To the south, at the entrance of the Valley, the most common and cultivated vine is Nebbiolo, which is called "Pictendro" and is also very famous in Piedmont and Lombardy.
The first news of this vine comes from 1300, and legend says that its name is derived from "noble" because this vine produces wine which is "generous, strong and sweet" or from "fog" due to the fact it matures in October coinciding with the first autumnal fogs.
Tasting Nebbiolo wines can be quite an arresting experience because the floral and light red fruit aromas suggest the wine is much lighter than it is.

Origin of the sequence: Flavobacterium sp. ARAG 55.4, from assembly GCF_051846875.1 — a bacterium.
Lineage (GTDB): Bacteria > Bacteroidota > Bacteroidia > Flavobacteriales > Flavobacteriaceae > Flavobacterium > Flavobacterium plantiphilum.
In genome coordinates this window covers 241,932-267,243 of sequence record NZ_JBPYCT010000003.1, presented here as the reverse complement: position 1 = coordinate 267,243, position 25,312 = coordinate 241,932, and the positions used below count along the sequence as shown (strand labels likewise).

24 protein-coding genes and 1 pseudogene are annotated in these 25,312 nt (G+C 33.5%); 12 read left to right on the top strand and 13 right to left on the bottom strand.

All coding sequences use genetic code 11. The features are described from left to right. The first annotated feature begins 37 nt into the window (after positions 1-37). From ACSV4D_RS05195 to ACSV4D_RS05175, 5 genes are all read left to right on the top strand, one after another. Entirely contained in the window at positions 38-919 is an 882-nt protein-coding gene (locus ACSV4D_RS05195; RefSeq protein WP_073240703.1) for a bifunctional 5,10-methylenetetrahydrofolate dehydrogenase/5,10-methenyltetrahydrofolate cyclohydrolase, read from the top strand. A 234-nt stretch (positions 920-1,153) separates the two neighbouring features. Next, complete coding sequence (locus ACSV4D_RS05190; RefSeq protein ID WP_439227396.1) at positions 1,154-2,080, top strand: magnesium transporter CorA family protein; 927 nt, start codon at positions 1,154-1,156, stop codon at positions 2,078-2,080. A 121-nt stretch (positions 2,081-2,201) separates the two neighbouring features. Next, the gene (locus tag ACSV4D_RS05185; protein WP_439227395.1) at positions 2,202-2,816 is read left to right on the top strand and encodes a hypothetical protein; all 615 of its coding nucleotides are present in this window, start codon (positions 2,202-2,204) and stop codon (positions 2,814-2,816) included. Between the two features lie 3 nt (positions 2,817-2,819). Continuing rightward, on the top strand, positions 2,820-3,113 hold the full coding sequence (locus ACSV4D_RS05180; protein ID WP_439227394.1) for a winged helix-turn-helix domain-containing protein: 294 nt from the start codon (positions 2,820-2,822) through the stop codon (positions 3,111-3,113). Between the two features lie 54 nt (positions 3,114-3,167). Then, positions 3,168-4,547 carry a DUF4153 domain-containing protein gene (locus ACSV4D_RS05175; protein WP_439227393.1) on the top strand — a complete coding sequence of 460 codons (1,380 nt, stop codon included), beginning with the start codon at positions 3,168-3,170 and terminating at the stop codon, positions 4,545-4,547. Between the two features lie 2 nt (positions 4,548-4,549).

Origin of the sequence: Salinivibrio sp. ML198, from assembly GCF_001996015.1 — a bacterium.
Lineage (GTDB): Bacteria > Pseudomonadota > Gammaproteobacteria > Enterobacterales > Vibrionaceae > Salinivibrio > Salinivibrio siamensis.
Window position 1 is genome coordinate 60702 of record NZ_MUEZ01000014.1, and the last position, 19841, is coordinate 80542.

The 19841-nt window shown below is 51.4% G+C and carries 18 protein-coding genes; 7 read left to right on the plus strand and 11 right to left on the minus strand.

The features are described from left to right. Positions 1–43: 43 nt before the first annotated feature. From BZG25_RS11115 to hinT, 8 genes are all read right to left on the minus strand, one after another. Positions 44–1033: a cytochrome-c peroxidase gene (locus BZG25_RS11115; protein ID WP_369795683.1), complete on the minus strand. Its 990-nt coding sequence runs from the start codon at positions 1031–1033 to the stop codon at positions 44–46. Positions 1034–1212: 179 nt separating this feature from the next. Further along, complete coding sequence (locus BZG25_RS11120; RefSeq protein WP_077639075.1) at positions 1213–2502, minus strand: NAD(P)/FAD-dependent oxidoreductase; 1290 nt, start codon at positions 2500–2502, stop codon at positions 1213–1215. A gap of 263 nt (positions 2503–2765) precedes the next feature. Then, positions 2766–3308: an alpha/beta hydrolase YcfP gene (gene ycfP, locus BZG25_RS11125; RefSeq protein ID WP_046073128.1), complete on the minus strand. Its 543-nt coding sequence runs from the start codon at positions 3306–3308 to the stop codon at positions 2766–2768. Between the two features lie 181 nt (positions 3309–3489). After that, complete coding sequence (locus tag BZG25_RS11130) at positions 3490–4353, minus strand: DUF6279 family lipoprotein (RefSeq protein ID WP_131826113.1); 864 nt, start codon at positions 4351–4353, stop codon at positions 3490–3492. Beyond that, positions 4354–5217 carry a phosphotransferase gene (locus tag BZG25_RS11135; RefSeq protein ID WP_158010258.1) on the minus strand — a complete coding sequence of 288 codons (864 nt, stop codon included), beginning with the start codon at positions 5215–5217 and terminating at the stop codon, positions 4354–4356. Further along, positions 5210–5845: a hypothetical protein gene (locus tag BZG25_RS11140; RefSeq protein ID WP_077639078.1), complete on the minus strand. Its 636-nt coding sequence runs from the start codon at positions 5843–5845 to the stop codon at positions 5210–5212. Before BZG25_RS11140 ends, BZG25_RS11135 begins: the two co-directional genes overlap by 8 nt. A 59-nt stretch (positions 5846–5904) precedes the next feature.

Despite its tannic structure, the wine’s fruity flavours of cherry and raspberries, supported with aromas of rose and anise, always seem to shine through. In cooler years, Nebbiolo gets a bit herbaceous with more sour cranberry fruit, rose hip and leather and red clay minerality.
The wines produced from Nobbiolo are characterised by their lovely ruby red colour which tends to soften depending on the ageing period
Valle d’Aosta’s Nebbiolo wines speak of their mountain heritage. Steely and highly perfumed, they lack the flesh of Barolo and Barbaresco (and unlike those wines, they do not need to be 100% Nebbiolo; they often contain small percentages of other local grapes) but the best examples offer a very refined mouth feel.
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